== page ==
A weird musing about judgment

I didn’t think I was judgmental.  I just thought I was right.

Motherhood has cured me of a lot of that.  Before I had kids, I had a lot of certainties about parenting.  I was a much better mother before I actually had kids, as a matter of fact.  Turns out that kids haven’t read the manual, either, and don’t always do what the experts say they will do.  (Also?  Nothing like having children to hold up a gigantic magnifying glass to highlight your imperfections.)

But even beyond motherhood, just walking through life with open eyes and ears has made me realize how judgmental I am.  Was.  Am trying not to be.

When I was a teenager, “secular” music (that is, music that was not religious or “sacred”) was a sin.  We good Christian girls did not listen to it, nor did we hang out with people who did.  (I made an exception for Olivia Newton-John.  The music, not the person.  Why am I confessing this?)  But then I met a really nice guy at Taco Time where I worked–I can’t remember his name–but he was a big Motley Crue fan.  Maybe his name was Steve.  We laughed a lot and I realized that he–a heavy metal fan–was just a person like me.  Not scary, but funny.  And kind and a good worker.

When I’m driving, a slow driver or a weaving car will cause me to shout, “YOU IDIOT!”  (I know.)  My daughter will say, “Mom, just because it’s slow doesn’t mean it’s an idiot.”  She’s right, of course.  I judge because I cannot speed.  Dumb and unfair and a terrible example to my kids.  And what if that person ends up at the same place I’m going and we look into each other’s eyes and I realize what a jerk I am?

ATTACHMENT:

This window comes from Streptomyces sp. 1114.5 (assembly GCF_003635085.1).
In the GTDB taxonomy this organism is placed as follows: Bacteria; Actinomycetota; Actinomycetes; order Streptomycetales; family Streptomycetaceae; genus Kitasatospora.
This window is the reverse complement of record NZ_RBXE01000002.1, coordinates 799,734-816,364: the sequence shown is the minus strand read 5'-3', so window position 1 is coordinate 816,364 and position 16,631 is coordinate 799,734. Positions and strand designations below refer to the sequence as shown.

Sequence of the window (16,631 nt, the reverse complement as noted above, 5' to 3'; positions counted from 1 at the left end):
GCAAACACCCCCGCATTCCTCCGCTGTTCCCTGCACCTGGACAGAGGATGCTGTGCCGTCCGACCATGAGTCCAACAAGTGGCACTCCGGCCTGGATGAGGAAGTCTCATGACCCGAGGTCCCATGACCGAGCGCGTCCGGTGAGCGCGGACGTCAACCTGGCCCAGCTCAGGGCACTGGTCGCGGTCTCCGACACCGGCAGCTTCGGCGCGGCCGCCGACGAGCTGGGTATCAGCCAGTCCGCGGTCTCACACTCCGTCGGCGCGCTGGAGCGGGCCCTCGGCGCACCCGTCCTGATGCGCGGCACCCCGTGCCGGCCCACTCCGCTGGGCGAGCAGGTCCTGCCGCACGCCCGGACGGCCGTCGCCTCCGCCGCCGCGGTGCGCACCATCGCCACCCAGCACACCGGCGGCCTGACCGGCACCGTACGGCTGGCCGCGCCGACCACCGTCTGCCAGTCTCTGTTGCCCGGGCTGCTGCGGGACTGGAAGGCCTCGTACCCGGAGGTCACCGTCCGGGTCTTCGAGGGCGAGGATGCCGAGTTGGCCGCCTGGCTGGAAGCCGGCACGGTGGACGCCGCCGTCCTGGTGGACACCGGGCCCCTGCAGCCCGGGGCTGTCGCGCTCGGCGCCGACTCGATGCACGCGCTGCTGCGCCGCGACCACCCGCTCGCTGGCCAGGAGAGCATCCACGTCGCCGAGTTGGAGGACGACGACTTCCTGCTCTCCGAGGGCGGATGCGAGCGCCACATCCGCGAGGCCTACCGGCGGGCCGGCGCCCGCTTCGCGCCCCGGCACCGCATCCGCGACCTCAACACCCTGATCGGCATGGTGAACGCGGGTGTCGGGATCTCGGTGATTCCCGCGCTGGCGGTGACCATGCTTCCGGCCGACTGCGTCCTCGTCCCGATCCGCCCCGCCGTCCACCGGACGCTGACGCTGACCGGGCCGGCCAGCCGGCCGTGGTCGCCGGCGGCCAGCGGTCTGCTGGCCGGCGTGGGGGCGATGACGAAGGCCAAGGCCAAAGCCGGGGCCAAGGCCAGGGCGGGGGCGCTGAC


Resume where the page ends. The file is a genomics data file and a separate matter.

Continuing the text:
I tend to think that my preferences should be dictates.  Ask my long-suffering husband who likes to point out that I have about a million rules for living.  For example, no tattoos allowed unless you are a military man or a rock star.  And then I think of sweet friends who have tattoos and who am I to judge?  I am so quick to dismiss trends and ideas and people who don’t fit into my tidy little world view.  And how offensive am I?  Judging someone for something that ultimately doesn’t matter at all?

I used to shrink back when someone different entered my orbit.  How could we coexist with such different ideas about the world?  And then, I’d catch a glimpse into that other life and discover the similarities beyond the walls.

Of course, I have definite ideas of things.  I will never get a tattoo.  I won’t have my nose pierced or dye my hair purple.  I have no interest in rap music or understanding Kurt Cobain’s lyrics.  I intend to stay married until I die to the same man (lucky guy).  It’s unlikely that I will ever drink alcohol.  I have no plans to start cursing (much) and I will never, ever find the movie “Borat” funny.  I’d like all boys to wear their hair short and all girls not to call boys on the phone.  In my world, no one has sex outside of marriage and teenagers don’t use the ‘f-word’ on their Facebook pages.